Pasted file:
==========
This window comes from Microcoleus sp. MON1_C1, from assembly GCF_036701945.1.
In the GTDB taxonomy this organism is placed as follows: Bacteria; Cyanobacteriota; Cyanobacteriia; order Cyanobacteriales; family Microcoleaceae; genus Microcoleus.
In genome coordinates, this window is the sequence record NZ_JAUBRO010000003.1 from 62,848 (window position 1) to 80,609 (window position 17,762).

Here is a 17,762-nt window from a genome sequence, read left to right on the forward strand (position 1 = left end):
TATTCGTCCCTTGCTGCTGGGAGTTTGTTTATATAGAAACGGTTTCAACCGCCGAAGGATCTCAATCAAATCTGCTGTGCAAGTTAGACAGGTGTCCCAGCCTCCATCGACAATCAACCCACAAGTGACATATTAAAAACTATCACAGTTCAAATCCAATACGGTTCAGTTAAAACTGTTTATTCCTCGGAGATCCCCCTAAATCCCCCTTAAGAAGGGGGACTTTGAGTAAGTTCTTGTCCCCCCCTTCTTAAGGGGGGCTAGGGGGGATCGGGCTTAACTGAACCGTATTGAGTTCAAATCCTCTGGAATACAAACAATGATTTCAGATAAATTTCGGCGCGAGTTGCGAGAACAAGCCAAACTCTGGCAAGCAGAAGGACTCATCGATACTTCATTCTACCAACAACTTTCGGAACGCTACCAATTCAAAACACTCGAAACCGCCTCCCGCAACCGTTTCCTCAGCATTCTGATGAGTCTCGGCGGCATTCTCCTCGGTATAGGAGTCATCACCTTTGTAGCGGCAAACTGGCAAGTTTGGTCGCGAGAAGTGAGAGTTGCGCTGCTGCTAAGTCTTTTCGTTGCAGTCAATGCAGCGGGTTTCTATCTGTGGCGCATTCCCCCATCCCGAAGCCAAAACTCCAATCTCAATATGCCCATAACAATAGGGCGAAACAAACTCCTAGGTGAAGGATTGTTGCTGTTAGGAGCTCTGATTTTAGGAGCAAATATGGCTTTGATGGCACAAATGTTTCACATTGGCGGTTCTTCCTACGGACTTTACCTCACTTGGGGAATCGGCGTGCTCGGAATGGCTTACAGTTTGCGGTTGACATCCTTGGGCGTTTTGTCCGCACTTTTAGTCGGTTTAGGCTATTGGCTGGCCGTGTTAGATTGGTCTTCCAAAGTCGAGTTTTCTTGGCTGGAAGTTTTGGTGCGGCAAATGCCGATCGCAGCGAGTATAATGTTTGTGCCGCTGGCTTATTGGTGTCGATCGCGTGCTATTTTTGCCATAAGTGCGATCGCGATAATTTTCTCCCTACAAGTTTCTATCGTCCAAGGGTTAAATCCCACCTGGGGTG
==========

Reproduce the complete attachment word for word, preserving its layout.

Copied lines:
This window comes from Microcoleus sp. MON1_C1, from assembly GCF_036701945.1.
In the GTDB taxonomy this organism is placed as follows: Bacteria; Cyanobacteriota; Cyanobacteriia; order Cyanobacteriales; family Microcoleaceae; genus Microcoleus.
In genome coordinates, this window is the sequence record NZ_JAUBRO010000003.1 from 62,848 (window position 1) to 80,609 (window position 17,762).

Here is a 17,762-nt window from a genome sequence, read left to right on the forward strand (position 1 = left end):
TATTCGTCCCTTGCTGCTGGGAGTTTGTTTATATAGAAACGGTTTCAACCGCCGAAGGATCTCAATCAAATCTGCTGTGCAAGTTAGACAGGTGTCCCAGCCTCCATCGACAATCAACCCACAAGTGACATATTAAAAACTATCACAGTTCAAATCCAATACGGTTCAGTTAAAACTGTTTATTCCTCGGAGATCCCCCTAAATCCCCCTTAAGAAGGGGGACTTTGAGTAAGTTCTTGTCCCCCCCTTCTTAAGGGGGGCTAGGGGGGATCGGGCTTAACTGAACCGTATTGAGTTCAAATCCTCTGGAATACAAACAATGATTTCAGATAAATTTCGGCGCGAGTTGCGAGAACAAGCCAAACTCTGGCAAGCAGAAGGACTCATCGATACTTCATTCTACCAACAACTTTCGGAACGCTACCAATTCAAAACACTCGAAACCGCCTCCCGCAACCGTTTCCTCAGCATTCTGATGAGTCTCGGCGGCATTCTCCTCGGTATAGGAGTCATCACCTTTGTAGCGGCAAACTGGCAAGTTTGGTCGCGAGAAGTGAGAGTTGCGCTGCTGCTAAGTCTTTTCGTTGCAGTCAATGCAGCGGGTTTCTATCTGTGGCGCATTCCCCCATCCCGAAGCCAAAACTCCAATCTCAATATGCCCATAACAATAGGGCGAAACAAACTCCTAGGTGAAGGATTGTTGCTGTTAGGAGCTCTGATTTTAGGAGCAAATATGGCTTTGATGGCACAAATGTTTCACATTGGCGGTTCTTCCTACGGACTTTACCTCACTTGGGGAATCGGCGTGCTCGGAATGGCTTACAGTTTGCGGTTGACATCCTTGGGCGTTTTGTCCGCACTTTTAGTCGGTTTAGGCTATTGGCTGGCCGTGTTAGATTGGTCTTCCAAAGTCGAGTTTTCTTGGCTGGAAGTTTTGGTGCGGCAAATGCCGATCGCAGCGAGTATAATGTTTGTGCCGCTGGCTTATTGGTGTCGATCGCGTGCTATTTTTGCCATAAGTGCGATCGCGATAATTTTCTCCCTACAAGTTTCTATCGTCCAAGGGTTAAATCCCACCTGGGGTG